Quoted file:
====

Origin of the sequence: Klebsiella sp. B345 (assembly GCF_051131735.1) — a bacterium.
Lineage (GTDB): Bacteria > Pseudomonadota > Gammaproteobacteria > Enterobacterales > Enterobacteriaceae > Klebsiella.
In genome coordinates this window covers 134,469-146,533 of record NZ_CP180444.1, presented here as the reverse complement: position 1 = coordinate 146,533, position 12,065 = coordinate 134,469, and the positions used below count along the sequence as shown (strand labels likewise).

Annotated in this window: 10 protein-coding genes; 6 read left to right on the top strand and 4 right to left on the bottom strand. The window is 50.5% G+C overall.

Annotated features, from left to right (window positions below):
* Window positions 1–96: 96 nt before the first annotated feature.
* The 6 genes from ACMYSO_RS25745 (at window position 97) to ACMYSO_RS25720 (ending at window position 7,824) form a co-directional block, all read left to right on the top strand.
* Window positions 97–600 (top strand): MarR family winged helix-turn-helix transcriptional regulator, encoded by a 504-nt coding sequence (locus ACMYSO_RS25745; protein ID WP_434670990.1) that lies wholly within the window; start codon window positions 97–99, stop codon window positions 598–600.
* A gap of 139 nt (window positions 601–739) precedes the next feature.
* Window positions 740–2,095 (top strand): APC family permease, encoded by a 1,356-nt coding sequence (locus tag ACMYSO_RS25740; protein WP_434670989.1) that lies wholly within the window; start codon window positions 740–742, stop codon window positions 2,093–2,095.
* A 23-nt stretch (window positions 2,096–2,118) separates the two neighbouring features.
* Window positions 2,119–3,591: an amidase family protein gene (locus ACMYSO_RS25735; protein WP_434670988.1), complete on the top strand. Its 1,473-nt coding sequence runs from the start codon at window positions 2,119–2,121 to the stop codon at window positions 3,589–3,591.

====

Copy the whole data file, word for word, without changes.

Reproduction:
Origin of the sequence: Klebsiella sp. B345 (assembly GCF_051131735.1) — a bacterium.
Lineage (GTDB): Bacteria > Pseudomonadota > Gammaproteobacteria > Enterobacterales > Enterobacteriaceae > Klebsiella.
In genome coordinates this window covers 134,469-146,533 of record NZ_CP180444.1, presented here as the reverse complement: position 1 = coordinate 146,533, position 12,065 = coordinate 134,469, and the positions used below count along the sequence as shown (strand labels likewise).

Annotated in this window: 10 protein-coding genes; 6 read left to right on the top strand and 4 right to left on the bottom strand. The window is 50.5% G+C overall.

Annotated features, from left to right (window positions below):
* Window positions 1–96: 96 nt before the first annotated feature.
* The 6 genes from ACMYSO_RS25745 (at window position 97) to ACMYSO_RS25720 (ending at window position 7,824) form a co-directional block, all read left to right on the top strand.
* Window positions 97–600 (top strand): MarR family winged helix-turn-helix transcriptional regulator, encoded by a 504-nt coding sequence (locus ACMYSO_RS25745; protein ID WP_434670990.1) that lies wholly within the window; start codon window positions 97–99, stop codon window positions 598–600.
* A gap of 139 nt (window positions 601–739) precedes the next feature.
* Window positions 740–2,095 (top strand): APC family permease, encoded by a 1,356-nt coding sequence (locus tag ACMYSO_RS25740; protein WP_434670989.1) that lies wholly within the window; start codon window positions 740–742, stop codon window positions 2,093–2,095.
* A 23-nt stretch (window positions 2,096–2,118) separates the two neighbouring features.
* Window positions 2,119–3,591: an amidase family protein gene (locus ACMYSO_RS25735; protein WP_434670988.1), complete on the top strand. Its 1,473-nt coding sequence runs from the start codon at window positions 2,119–2,121 to the stop codon at window positions 3,589–3,591.